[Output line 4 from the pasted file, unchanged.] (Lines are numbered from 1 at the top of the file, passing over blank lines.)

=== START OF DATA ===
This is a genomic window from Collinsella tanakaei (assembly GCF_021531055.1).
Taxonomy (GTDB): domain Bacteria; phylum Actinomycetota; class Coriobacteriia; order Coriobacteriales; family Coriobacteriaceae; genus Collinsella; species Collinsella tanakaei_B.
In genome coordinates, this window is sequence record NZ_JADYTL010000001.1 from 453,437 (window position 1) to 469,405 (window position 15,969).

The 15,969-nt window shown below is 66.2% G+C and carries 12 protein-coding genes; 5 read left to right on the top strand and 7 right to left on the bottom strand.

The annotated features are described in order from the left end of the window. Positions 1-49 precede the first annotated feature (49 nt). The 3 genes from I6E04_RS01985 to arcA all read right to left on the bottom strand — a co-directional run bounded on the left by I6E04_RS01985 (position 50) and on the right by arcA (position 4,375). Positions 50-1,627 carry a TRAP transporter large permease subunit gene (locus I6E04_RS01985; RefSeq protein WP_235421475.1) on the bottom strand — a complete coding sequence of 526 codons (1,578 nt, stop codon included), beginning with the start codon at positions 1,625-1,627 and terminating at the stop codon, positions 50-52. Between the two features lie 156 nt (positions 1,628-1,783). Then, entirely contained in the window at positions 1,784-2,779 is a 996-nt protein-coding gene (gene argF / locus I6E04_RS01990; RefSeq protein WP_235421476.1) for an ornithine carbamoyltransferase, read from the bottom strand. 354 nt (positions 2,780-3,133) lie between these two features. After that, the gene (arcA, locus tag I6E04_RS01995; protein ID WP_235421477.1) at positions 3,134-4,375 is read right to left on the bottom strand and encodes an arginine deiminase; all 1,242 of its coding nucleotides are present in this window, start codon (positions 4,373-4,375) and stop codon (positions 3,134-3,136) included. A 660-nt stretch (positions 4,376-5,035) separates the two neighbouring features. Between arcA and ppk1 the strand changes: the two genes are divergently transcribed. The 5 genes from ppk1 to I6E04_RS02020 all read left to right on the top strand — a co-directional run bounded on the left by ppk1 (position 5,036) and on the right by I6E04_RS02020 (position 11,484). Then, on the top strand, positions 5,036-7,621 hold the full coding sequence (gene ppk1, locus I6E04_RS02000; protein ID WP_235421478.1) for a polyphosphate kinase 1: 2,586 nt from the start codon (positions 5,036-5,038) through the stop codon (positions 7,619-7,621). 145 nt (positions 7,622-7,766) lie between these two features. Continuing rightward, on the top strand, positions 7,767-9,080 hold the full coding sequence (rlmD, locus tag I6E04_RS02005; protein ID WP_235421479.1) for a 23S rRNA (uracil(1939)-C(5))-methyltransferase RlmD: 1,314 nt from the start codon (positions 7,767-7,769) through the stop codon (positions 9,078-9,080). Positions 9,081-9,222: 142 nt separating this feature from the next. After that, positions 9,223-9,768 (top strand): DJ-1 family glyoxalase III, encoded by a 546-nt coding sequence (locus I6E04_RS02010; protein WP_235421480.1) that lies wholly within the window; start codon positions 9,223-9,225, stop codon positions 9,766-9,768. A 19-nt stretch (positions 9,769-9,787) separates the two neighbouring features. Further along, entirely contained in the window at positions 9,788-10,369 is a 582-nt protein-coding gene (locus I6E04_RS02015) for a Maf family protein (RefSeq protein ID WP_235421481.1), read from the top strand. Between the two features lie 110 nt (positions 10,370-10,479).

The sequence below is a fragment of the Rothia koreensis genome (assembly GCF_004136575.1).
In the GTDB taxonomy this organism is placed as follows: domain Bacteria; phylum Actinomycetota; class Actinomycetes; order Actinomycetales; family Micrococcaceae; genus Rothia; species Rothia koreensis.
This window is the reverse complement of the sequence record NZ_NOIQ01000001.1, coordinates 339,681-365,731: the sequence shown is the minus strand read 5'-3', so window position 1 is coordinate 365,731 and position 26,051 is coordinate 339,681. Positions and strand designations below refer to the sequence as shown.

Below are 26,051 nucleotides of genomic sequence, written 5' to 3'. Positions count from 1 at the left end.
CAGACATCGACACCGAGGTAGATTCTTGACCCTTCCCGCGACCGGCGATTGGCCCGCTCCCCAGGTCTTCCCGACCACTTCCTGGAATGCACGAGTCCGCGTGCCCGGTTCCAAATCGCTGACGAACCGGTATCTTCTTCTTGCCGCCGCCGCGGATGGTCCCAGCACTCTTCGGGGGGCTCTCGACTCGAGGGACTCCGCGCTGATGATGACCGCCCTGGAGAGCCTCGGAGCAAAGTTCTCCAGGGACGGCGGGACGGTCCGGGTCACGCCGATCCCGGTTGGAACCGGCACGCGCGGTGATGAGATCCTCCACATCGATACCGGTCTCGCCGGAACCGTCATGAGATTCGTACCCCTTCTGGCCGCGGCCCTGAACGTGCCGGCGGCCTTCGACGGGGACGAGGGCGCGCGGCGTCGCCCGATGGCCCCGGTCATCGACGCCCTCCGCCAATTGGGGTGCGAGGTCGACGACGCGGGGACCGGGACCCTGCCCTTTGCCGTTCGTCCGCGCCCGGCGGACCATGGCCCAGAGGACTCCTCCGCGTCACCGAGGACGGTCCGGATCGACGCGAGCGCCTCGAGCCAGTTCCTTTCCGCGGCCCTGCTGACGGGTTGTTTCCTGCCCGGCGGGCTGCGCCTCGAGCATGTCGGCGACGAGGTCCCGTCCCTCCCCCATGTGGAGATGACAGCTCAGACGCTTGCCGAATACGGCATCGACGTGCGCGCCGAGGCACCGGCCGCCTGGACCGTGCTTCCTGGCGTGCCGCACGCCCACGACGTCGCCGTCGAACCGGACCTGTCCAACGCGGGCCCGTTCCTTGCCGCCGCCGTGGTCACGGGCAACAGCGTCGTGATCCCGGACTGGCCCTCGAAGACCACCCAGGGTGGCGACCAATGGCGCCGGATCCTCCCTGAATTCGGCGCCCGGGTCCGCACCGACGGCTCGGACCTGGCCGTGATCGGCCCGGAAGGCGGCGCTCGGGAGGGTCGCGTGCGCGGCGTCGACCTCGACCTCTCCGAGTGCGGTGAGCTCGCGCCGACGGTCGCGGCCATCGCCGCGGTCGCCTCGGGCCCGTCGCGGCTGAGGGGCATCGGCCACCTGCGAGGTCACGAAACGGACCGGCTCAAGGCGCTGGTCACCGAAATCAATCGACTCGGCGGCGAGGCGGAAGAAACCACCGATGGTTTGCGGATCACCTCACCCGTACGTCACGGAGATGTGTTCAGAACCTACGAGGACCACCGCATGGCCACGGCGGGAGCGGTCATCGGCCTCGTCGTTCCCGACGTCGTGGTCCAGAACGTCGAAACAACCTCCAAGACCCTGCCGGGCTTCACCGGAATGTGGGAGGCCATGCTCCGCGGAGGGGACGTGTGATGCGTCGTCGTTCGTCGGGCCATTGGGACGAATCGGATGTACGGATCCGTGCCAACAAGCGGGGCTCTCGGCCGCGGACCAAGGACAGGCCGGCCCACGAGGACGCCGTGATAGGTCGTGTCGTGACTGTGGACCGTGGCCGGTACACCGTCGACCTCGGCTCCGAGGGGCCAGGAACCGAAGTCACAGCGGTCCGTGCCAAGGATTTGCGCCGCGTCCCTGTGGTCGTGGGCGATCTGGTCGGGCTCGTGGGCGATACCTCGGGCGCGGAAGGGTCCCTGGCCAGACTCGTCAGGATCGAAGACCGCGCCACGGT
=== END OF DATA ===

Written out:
The 15,969-nt window shown below is 66.2% G+C and carries 12 protein-coding genes; 5 read left to right on the top strand and 7 right to left on the bottom strand.